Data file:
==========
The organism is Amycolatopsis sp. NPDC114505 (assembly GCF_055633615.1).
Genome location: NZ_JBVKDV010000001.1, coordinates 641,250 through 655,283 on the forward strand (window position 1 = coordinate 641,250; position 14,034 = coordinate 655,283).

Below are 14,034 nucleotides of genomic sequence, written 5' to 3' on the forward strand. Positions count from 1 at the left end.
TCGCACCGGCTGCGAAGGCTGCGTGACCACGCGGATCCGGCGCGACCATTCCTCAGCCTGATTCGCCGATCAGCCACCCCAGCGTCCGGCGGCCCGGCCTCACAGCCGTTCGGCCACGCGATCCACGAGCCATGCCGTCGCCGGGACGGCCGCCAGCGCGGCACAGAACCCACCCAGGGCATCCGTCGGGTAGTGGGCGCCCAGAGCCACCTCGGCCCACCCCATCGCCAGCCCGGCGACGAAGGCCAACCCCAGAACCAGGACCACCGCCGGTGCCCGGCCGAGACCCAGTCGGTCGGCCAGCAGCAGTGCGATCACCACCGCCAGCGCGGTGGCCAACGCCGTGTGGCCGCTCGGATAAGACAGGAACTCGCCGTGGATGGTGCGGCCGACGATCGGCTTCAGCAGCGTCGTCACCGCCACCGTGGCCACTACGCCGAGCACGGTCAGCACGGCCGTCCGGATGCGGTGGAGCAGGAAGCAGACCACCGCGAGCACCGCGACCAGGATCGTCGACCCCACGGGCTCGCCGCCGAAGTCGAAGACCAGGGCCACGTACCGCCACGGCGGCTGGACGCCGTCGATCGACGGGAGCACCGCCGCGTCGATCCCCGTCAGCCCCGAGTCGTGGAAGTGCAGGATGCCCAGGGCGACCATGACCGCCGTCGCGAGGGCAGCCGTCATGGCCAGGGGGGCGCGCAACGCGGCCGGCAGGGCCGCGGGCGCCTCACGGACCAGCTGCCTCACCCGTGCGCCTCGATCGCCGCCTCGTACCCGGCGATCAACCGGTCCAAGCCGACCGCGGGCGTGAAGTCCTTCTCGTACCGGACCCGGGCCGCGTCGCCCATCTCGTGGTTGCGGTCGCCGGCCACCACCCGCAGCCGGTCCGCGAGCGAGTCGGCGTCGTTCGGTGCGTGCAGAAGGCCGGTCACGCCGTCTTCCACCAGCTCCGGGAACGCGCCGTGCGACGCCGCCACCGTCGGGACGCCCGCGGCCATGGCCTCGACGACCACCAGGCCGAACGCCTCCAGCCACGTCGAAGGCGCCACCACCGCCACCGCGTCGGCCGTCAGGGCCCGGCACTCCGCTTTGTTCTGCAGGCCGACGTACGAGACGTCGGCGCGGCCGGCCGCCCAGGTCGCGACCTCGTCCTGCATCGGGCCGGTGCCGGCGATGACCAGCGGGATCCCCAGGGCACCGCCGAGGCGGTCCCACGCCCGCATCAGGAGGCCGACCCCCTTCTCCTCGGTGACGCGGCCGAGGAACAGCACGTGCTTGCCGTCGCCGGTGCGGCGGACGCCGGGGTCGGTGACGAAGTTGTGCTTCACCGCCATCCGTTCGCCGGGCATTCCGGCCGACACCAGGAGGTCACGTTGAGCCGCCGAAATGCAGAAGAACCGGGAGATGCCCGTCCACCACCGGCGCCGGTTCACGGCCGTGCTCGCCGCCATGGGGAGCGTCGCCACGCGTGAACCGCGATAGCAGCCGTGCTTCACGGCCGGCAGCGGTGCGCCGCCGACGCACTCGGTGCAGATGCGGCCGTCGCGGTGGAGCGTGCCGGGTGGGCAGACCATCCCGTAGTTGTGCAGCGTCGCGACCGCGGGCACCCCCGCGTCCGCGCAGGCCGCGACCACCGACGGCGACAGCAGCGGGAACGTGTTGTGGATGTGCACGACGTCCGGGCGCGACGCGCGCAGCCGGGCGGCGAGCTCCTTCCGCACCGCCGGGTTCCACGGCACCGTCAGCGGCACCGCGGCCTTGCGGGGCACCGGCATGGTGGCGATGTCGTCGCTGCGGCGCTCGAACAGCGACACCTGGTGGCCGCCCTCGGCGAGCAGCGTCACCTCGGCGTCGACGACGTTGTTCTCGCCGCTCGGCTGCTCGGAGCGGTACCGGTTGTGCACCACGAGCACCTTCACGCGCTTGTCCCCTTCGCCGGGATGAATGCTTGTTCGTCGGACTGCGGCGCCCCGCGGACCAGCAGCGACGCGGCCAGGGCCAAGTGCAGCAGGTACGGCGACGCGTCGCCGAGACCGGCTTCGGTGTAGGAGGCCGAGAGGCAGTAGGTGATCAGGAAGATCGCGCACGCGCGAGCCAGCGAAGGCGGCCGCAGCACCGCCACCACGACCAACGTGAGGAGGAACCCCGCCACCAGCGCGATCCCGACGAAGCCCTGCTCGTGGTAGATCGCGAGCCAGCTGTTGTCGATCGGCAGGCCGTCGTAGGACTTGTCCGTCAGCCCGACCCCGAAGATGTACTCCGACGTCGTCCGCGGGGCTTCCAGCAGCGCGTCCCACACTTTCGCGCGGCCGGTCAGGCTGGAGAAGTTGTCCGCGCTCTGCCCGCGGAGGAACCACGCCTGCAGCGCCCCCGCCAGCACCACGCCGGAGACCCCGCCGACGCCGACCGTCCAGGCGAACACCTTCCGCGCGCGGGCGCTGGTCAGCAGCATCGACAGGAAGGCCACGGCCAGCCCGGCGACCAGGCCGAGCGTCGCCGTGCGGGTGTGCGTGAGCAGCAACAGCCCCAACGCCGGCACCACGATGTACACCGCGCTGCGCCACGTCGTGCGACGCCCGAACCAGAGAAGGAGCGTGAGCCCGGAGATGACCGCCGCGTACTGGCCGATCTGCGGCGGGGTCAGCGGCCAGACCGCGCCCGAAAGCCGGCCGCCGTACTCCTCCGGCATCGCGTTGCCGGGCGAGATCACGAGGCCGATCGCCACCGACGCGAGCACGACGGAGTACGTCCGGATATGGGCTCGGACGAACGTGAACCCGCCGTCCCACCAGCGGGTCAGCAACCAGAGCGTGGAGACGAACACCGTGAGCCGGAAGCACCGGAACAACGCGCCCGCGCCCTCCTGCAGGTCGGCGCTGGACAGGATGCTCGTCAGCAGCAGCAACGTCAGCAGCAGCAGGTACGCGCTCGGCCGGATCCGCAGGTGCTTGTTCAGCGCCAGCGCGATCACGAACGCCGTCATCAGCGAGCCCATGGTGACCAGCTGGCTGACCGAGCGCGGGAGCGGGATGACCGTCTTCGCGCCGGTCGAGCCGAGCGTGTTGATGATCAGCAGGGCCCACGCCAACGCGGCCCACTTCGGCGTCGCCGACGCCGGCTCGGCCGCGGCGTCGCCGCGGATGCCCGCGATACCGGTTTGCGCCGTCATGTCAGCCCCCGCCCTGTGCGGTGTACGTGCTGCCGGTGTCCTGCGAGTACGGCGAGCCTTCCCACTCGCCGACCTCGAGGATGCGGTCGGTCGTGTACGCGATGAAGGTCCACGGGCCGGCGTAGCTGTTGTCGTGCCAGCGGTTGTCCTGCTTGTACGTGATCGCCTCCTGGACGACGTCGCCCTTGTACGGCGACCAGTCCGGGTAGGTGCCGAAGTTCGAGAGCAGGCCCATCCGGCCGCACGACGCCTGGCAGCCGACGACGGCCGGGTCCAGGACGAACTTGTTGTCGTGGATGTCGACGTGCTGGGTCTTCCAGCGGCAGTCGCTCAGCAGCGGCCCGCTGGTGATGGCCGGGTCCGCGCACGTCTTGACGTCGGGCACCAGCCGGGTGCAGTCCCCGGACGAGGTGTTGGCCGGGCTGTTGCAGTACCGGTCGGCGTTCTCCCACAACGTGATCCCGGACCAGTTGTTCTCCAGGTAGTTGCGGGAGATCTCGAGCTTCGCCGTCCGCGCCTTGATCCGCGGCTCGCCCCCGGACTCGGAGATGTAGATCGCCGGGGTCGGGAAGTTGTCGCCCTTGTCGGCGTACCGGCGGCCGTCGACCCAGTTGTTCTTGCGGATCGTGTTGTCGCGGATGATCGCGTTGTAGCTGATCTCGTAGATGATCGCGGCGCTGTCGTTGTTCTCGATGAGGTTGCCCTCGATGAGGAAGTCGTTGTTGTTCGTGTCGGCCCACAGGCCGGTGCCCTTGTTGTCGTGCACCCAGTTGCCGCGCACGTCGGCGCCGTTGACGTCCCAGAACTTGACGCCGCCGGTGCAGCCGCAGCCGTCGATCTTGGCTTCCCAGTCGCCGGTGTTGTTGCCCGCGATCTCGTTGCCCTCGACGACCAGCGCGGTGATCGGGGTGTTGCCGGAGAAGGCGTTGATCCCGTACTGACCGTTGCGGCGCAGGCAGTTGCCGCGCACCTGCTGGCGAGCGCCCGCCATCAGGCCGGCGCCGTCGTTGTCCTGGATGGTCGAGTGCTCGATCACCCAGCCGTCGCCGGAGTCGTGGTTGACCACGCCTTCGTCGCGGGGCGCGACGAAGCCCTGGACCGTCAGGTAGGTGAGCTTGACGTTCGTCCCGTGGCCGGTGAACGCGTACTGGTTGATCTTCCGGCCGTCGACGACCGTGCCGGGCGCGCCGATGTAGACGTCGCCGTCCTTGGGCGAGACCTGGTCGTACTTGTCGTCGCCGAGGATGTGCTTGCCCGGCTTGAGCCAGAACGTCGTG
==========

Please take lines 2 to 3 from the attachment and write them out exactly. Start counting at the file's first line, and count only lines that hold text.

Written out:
Genome location: NZ_JBVKDV010000001.1, coordinates 641,250 through 655,283 on the forward strand (window position 1 = coordinate 641,250; position 14,034 = coordinate 655,283).

Below are 14,034 nucleotides of genomic sequence, written 5' to 3' on the forward strand. Positions count from 1 at the left end.